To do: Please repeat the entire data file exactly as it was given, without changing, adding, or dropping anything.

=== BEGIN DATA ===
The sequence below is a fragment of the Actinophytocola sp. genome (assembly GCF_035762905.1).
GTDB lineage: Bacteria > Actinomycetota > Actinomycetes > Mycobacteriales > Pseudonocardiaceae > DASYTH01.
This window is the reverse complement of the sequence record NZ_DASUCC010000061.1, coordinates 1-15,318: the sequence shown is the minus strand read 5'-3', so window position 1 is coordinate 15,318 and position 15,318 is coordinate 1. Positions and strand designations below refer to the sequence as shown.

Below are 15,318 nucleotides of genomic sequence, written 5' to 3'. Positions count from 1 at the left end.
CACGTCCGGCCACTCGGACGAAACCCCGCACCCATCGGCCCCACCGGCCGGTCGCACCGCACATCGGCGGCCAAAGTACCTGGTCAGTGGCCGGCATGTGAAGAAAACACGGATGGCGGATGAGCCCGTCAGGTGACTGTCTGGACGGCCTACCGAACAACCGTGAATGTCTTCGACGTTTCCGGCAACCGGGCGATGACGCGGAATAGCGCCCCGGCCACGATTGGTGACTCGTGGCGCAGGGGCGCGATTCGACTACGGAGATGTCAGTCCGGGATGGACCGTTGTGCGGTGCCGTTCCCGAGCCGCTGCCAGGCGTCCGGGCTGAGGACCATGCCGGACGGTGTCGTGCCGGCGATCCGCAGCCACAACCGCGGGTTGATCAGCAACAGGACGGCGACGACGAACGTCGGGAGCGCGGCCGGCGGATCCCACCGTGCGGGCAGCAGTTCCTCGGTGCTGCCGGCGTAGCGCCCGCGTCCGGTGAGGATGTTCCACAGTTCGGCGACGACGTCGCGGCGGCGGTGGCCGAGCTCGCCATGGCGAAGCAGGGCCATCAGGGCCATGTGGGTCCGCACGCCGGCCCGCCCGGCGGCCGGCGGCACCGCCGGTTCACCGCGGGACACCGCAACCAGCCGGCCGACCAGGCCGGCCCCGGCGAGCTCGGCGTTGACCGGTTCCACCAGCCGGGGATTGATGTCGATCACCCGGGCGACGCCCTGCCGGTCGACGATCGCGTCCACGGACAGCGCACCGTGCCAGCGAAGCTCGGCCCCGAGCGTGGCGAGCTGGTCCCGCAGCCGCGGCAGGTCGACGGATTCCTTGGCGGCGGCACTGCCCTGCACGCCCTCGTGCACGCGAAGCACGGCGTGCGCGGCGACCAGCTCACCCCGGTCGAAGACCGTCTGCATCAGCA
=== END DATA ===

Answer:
The sequence below is a fragment of the Actinophytocola sp. genome (assembly GCF_035762905.1).
GTDB lineage: Bacteria > Actinomycetota > Actinomycetes > Mycobacteriales > Pseudonocardiaceae > DASYTH01.
This window is the reverse complement of the sequence record NZ_DASUCC010000061.1, coordinates 1-15,318: the sequence shown is the minus strand read 5'-3', so window position 1 is coordinate 15,318 and position 15,318 is coordinate 1. Positions and strand designations below refer to the sequence as shown.

Below are 15,318 nucleotides of genomic sequence, written 5' to 3'. Positions count from 1 at the left end.
CACGTCCGGCCACTCGGACGAAACCCCGCACCCATCGGCCCCACCGGCCGGTCGCACCGCACATCGGCGGCCAAAGTACCTGGTCAGTGGCCGGCATGTGAAGAAAACACGGATGGCGGATGAGCCCGTCAGGTGACTGTCTGGACGGCCTACCGAACAACCGTGAATGTCTTCGACGTTTCCGGCAACCGGGCGATGACGCGGAATAGCGCCCCGGCCACGATTGGTGACTCGTGGCGCAGGGGCGCGATTCGACTACGGAGATGTCAGTCCGGGATGGACCGTTGTGCGGTGCCGTTCCCGAGCCGCTGCCAGGCGTCCGGGCTGAGGACCATGCCGGACGGTGTCGTGCCGGCGATCCGCAGCCACAACCGCGGGTTGATCAGCAACAGGACGGCGACGACGAACGTCGGGAGCGCGGCCGGCGGATCCCACCGTGCGGGCAGCAGTTCCTCGGTGCTGCCGGCGTAGCGCCCGCGTCCGGTGAGGATGTTCCACAGTTCGGCGACGACGTCGCGGCGGCGGTGGCCGAGCTCGCCATGGCGAAGCAGGGCCATCAGGGCCATGTGGGTCCGCACGCCGGCCCGCCCGGCGGCCGGCGGCACCGCCGGTTCACCGCGGGACACCGCAACCAGCCGGCCGACCAGGCCGGCCCCGGCGAGCTCGGCGTTGACCGGTTCCACCAGCCGGGGATTGATGTCGATCACCCGGGCGACGCCCTGCCGGTCGACGATCGCGTCCACGGACAGCGCACCGTGCCAGCGAAGCTCGGCCCCGAGCGTGGCGAGCTGGTCCCGCAGCCGCGGCAGGTCGACGGATTCCTTGGCGGCGGCACTGCCCTGCACGCCCTCGTGCACGCGAAGCACGGCGTGCGCGGCGACCAGCTCACCCCGGTCGAAGACCGTCTGCATCAGCA